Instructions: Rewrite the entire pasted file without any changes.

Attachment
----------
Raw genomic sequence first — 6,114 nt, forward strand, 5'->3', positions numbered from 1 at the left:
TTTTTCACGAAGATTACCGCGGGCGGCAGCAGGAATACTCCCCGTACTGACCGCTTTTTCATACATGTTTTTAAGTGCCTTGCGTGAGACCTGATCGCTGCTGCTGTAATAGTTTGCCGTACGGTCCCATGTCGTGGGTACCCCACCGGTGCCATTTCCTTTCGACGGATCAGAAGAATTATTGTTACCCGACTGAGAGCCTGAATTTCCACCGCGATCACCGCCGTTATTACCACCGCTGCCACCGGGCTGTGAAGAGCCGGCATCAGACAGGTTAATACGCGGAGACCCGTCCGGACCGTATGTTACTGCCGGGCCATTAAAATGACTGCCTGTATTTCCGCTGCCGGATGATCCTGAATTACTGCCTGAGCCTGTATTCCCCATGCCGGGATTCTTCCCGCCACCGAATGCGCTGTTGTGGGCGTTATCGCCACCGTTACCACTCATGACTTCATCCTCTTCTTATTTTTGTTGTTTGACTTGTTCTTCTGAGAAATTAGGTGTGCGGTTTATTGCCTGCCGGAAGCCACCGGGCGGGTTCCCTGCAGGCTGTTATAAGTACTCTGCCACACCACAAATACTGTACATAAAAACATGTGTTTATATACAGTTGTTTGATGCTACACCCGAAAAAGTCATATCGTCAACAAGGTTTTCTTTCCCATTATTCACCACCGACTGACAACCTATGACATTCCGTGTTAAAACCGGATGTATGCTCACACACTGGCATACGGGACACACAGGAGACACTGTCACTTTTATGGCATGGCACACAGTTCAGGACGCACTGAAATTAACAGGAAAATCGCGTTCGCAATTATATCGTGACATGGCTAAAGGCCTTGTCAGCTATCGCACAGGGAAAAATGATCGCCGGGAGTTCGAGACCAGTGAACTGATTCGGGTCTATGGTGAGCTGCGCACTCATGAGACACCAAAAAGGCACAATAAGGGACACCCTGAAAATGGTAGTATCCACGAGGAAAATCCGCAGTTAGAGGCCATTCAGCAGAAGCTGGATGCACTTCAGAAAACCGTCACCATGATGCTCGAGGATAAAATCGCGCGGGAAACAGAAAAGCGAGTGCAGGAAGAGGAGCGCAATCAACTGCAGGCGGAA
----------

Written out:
Raw genomic sequence first — 6,114 nt, forward strand, 5'->3', positions numbered from 1 at the left:
TTTTTCACGAAGATTACCGCGGGCGGCAGCAGGAATACTCCCCGTACTGACCGCTTTTTCATACATGTTTTTAAGTGCCTTGCGTGAGACCTGATCGCTGCTGCTGTAATAGTTTGCCGTACGGTCCCATGTCGTGGGTACCCCACCGGTGCCATTTCCTTTCGACGGATCAGAAGAATTATTGTTACCCGACTGAGAGCCTGAATTTCCACCGCGATCACCGCCGTTATTACCACCGCTGCCACCGGGCTGTGAAGAGCCGGCATCAGACAGGTTAATACGCGGAGACCCGTCCGGACCGTATGTTACTGCCGGGCCATTAAAATGACTGCCTGTATTTCCGCTGCCGGATGATCCTGAATTACTGCCTGAGCCTGTATTCCCCATGCCGGGATTCTTCCCGCCACCGAATGCGCTGTTGTGGGCGTTATCGCCACCGTTACCACTCATGACTTCATCCTCTTCTTATTTTTGTTGTTTGACTTGTTCTTCTGAGAAATTAGGTGTGCGGTTTATTGCCTGCCGGAAGCCACCGGGCGGGTTCCCTGCAGGCTGTTATAAGTACTCTGCCACACCACAAATACTGTACATAAAAACATGTGTTTATATACAGTTGTTTGATGCTACACCCGAAAAAGTCATATCGTCAACAAGGTTTTCTTTCCCATTATTCACCACCGACTGACAACCTATGACATTCCGTGTTAAAACCGGATGTATGCTCACACACTGGCATACGGGACACACAGGAGACACTGTCACTTTTATGGCATGGCACACAGTTCAGGACGCACTGAAATTAACAGGAAAATCGCGTTCGCAATTATATCGTGACATGGCTAAAGGCCTTGTCAGCTATCGCACAGGGAAAAATGATCGCCGGGAGTTCGAGACCAGTGAACTGATTCGGGTCTATGGTGAGCTGCGCACTCATGAGACACCAAAAAGGCACAATAAGGGACACCCTGAAAATGGTAGTATCCACGAGGAAAATCCGCAGTTAGAGGCCATTCAGCAGAAGCTGGATGCACTTCAGAAAACCGTCACCATGATGCTCGAGGATAAAATCGCGCGGGAAACAGAAAAGCGAGTGCAGGAAGAGGAGCGCAATCAACTGCAGGCGGAA